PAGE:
Commissary, in its current state, may or may not live “up” to the negative hype.
The $10 “Mediterranean Salad – Fresh Mixed Greens with Cherry Tomatoes, Red Onions, Pepperoncini, Kalamata Olives and Feta Cheese tossed in a Mediterranean Vinaigrette and served with Hummus and Pita Chips” is a decent change of pace from the ubiquitous Ken’s Caesar Salad. In my experience, it’s a very salty salad, but that may be less of an issue these days.
During lunch, the choice is between just five entrees before the eatery turns into a “Fast Casual” concept beginning at 3:30pm each day. Dinner brings items like the $17.49 “Chimichurri Steak – Sirloin Steak topped with Chimichurri Sauce and served with Fire-roasted Corn Medley and Steak Fries” and a $15 “Lemon Pepper Salmon – Seared Salmon served with Couscous and sautéed Green Beans.” Surprisingly, both are pretty good and I review that entire experience, which includes a cast member delivering the food to the table, in this review.
At least you’ll still find large sodas at the Studios, unlike Magic Kingdom.
And for the kids.
This time around, I went with the most expensive quick service lunch entree in the Park, with the $17.19 “Chicken and Ribs Combo Platter – Smoked Barbecue Spare Ribs and Roasted Chicken served with Coleslaw and French Fries.”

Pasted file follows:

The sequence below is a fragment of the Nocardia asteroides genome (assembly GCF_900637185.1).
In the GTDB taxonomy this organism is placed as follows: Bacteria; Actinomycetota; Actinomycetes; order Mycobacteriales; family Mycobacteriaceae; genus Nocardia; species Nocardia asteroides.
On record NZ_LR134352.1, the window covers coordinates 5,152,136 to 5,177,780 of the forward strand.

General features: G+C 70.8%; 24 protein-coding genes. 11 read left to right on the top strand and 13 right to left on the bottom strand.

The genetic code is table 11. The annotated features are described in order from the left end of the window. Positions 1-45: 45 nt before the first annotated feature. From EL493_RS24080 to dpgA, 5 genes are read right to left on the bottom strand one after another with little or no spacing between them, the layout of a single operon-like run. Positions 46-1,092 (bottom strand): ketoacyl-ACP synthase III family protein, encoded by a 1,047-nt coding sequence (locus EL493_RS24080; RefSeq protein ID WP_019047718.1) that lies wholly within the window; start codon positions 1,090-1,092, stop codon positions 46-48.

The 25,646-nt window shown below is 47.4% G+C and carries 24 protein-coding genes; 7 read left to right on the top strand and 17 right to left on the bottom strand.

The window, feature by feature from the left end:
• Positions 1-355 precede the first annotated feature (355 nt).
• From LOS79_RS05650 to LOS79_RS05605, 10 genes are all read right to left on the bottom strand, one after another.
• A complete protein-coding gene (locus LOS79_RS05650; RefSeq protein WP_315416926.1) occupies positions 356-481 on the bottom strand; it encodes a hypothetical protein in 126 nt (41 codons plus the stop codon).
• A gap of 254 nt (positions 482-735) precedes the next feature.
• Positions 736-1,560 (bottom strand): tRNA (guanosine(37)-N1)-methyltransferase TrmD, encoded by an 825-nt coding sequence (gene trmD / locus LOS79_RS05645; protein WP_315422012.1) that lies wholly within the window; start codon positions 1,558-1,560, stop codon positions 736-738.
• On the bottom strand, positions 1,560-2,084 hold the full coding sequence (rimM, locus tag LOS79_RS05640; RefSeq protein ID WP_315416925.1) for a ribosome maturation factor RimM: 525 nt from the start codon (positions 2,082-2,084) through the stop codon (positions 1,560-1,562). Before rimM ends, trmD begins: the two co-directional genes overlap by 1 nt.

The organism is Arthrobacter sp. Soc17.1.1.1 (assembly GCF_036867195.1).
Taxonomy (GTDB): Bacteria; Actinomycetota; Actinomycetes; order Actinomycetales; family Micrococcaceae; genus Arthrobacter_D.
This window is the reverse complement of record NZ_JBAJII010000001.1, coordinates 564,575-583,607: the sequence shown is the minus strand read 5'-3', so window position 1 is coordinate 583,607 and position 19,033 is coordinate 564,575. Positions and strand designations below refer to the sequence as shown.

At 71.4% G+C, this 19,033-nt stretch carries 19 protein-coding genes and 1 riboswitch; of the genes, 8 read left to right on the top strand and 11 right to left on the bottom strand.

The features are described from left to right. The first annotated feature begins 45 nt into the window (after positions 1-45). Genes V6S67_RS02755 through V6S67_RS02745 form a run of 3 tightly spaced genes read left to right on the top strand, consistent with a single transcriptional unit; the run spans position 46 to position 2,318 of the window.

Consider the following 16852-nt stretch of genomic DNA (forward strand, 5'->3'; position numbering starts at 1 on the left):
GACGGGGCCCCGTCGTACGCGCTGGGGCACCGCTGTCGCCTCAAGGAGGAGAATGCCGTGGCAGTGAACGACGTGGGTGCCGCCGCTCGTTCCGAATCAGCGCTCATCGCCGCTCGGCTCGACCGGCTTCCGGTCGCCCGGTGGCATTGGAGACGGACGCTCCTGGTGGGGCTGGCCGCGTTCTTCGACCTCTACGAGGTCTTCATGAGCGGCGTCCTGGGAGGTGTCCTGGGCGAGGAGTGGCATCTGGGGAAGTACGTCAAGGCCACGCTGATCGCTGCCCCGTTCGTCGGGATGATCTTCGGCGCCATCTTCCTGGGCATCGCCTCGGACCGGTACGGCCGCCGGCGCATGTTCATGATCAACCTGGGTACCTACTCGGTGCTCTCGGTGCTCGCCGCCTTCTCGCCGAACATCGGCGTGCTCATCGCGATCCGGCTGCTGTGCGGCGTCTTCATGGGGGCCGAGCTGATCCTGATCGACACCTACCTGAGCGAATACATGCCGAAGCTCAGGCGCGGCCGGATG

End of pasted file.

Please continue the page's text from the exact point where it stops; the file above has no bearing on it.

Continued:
It may have been due to low expectations, but this was actually pretty good – it’s a sizable, juicy, flavorful half chicken with the breast, leg, and wing attached. The skin has a little bit of crispiness and there’s a real smoky flavor in each bite. Compared to what you could find in the “real world,” ABC Commissary is going to fall flat, but the chicken was above average theme park fare. Better than Cosmic Ray’s, which isn’t saying much considering you’re probably wearing a couple of garments that also taste better.
There’s just two ribs, but they seemed to be slathered in Flame Tree Barbecue’s Sweet and Spicy sauce which gave the meat, which was a little on the tough side, a bit of a tang. I don’t often deem meals shareable, but this is a lot of food even before you consider the heaping pile of crispy golden fries. It was really not bad at all and anybody on the Disney Dining Plan wants to consider seeking the entree out given the high price.